Sign Up Now To Play In The World’s First Millionaire Chess Open

Players are signing up now to play in the Millionaire Chess Open, the highest-stakes open chess tournament in history. The tournament will be held October 9-13, 2014 at the Planet Hollywood Resort and Casino in Las Vegas, Nevada. This chess tournament boasts a guaranteed prize fund of $1,000,000.

The open section pays through 50 places with first place receiving $100,000.

The Millionaire Chess Open is different from any other open chess tournament in history and not just because of large amount of guaranteed money. The first seven rounds of every section (time control is 40/2 and G/30) will be qualifying rounds to determine who plays in the finals on Millionaire Monday. Four finalists will move on to play two knock-out rounds to determine who wins the top prize. The last two rounds of the Open section will also be played on Millionaire Monday to determine who wins 5th place and under as well as to give players a chance to acquire norms. In the other sections, the tournament will be officially over by Sunday night, October 12 for players who did not make it to Millionaire Monday.

You can go to Millionaire Chess.com to sign up now. Players signing up by July 31, 2014 will pay $1,000, those players signing up between August 1 and October 8 will pay $1,500 and those signing up on October 9 through 3:30 p.m. on October 10, 2014 (when the registration closes) will pay a $2,000 entry fee. The following discounts are being offered: Register with a group of 10-24 players and get a 10% discount and register with a group of 25+ and get a 12% discount.

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New Summer HBO series, Bobby Fischer Against The World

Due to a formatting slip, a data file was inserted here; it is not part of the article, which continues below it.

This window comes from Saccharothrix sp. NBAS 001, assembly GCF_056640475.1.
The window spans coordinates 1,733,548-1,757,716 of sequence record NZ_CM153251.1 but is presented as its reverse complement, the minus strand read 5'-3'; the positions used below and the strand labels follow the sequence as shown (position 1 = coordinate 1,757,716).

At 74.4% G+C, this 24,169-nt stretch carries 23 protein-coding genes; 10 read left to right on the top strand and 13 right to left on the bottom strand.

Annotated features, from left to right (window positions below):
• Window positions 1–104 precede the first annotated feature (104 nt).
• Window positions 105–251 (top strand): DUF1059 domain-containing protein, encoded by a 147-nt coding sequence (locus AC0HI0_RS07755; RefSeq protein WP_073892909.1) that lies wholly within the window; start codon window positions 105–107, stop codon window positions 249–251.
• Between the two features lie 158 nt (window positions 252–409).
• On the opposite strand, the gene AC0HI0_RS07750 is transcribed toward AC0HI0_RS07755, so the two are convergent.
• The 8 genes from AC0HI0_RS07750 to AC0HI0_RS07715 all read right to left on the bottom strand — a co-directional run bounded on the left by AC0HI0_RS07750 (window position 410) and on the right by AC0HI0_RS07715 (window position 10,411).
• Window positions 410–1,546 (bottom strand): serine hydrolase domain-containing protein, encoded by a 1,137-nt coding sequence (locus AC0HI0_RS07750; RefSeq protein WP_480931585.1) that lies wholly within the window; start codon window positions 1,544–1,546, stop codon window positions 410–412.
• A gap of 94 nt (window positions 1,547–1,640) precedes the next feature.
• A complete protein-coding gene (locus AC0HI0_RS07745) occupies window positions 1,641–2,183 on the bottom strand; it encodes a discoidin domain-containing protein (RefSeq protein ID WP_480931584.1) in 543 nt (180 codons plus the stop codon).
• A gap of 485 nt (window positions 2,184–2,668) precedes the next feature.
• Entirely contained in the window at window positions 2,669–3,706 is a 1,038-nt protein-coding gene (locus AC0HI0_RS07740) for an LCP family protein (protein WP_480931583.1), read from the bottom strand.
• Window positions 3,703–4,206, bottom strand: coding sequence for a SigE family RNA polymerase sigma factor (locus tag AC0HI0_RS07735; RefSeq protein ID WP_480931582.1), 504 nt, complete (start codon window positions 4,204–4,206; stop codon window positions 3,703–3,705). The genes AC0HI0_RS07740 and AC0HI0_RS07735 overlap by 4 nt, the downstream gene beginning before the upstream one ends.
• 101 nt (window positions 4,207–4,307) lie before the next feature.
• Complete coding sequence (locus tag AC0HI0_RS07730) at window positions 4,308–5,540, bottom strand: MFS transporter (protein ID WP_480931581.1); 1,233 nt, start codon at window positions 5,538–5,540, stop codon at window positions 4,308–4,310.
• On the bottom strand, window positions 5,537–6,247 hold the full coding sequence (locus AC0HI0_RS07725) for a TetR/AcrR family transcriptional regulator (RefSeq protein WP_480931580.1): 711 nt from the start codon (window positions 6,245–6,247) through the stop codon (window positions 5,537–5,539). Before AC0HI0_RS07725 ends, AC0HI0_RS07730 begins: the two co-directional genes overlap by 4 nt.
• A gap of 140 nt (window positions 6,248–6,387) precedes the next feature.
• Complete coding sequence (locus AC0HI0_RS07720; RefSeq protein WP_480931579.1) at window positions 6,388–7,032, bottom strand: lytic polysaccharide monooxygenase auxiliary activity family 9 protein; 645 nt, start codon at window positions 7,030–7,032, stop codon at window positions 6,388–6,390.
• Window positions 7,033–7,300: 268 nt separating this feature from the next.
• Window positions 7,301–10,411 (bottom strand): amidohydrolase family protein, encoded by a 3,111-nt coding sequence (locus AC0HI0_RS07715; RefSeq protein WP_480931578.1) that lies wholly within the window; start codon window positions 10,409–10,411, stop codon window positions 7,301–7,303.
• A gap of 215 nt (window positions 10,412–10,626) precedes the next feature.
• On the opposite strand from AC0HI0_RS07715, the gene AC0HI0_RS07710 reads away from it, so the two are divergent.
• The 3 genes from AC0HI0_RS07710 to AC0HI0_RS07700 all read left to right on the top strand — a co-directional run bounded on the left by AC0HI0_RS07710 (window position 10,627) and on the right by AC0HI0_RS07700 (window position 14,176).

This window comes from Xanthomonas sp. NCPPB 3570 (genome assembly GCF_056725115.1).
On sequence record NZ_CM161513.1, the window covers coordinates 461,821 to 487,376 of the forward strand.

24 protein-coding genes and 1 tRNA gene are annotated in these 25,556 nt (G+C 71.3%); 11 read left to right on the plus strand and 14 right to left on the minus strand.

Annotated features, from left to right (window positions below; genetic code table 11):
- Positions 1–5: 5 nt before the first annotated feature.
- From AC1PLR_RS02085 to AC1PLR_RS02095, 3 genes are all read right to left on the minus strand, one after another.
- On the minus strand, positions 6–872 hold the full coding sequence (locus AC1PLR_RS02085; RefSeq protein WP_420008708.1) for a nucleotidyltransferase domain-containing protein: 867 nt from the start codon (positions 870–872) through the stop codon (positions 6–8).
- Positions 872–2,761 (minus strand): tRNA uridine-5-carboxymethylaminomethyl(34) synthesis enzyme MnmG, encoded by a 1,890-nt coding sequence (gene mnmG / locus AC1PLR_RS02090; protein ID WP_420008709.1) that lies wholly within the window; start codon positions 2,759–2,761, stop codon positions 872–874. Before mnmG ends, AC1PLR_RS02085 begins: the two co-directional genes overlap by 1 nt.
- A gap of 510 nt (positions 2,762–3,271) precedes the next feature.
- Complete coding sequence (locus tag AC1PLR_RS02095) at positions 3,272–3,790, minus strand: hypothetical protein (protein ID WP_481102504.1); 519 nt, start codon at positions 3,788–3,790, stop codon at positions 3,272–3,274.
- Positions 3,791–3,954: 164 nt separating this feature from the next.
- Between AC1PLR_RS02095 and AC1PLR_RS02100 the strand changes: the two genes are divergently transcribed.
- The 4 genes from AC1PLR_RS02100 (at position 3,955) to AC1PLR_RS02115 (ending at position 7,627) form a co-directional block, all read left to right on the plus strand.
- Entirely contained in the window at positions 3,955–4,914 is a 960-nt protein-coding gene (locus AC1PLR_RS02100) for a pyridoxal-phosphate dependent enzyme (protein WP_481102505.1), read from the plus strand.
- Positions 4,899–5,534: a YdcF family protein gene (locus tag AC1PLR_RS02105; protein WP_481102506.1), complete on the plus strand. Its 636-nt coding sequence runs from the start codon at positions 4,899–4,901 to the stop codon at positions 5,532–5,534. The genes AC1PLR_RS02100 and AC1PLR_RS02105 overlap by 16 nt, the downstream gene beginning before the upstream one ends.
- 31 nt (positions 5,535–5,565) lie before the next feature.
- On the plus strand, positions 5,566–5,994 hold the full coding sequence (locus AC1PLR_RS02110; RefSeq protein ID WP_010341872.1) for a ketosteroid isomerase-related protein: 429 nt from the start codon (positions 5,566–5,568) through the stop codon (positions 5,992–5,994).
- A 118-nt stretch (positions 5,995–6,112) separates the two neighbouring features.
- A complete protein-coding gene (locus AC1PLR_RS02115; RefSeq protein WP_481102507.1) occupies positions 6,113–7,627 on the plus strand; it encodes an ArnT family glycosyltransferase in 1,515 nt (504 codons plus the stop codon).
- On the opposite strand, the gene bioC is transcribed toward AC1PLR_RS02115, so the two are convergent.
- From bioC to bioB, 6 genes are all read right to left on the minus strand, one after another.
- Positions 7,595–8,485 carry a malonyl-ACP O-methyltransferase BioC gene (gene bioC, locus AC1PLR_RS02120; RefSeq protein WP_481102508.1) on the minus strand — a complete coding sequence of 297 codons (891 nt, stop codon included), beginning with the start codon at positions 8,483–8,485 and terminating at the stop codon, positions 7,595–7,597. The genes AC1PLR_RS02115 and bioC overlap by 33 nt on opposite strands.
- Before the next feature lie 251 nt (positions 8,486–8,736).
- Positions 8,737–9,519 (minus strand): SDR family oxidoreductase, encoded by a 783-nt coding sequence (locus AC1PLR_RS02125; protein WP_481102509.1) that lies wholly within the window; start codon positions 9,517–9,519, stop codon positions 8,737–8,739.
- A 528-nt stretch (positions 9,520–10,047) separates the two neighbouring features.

For individuals following the world of chess, you already undoubtedly know the story of Bobby Fischer. For those who are not regular followers of the chess world, you may be wondering what ever happened to him.

From a child genius and chess prodigy to a world phenomenon, Fischer had more exposure in his formative years than some members of the royal family have in six decades of life.

Fischer’s departure from chess was questionable, as he was undoubtedly one of the world’s greatest players. But his withdrawal from society, trouble with the law as well as his reclusive, bitter nature was simply bizarre.

Debuting in June, HBO will air the documentary, Bobby Fischer Against the World, telling Fischer’s story and what it was like to be so young, so talented, yet so seemingly needed by the world at large. Against the World, was directed by Oscar-nominated and Emmy-winning filmmaker Liz Garbus. So many are eager to watch the documentary because Liz’s films are real and unapologetic.

Fischer was a genius and history teaches us that the brilliant mind is often the most tormented among us. That certainly never gained Fischer any sympathy. Most would love a good portion of Bobby’s intellect and chess-playing ability. But the truth of the matter is that the human mind is all-powerful and its destructive forces seem exponentially stronger in those we list as gifted.

Chess is a brutal game on the mind and spirit. In the chess community, Fischer will always be revered. Making his true story public this June is a good move for HBO that may enlighten chess players and Fischer fans around the globe.

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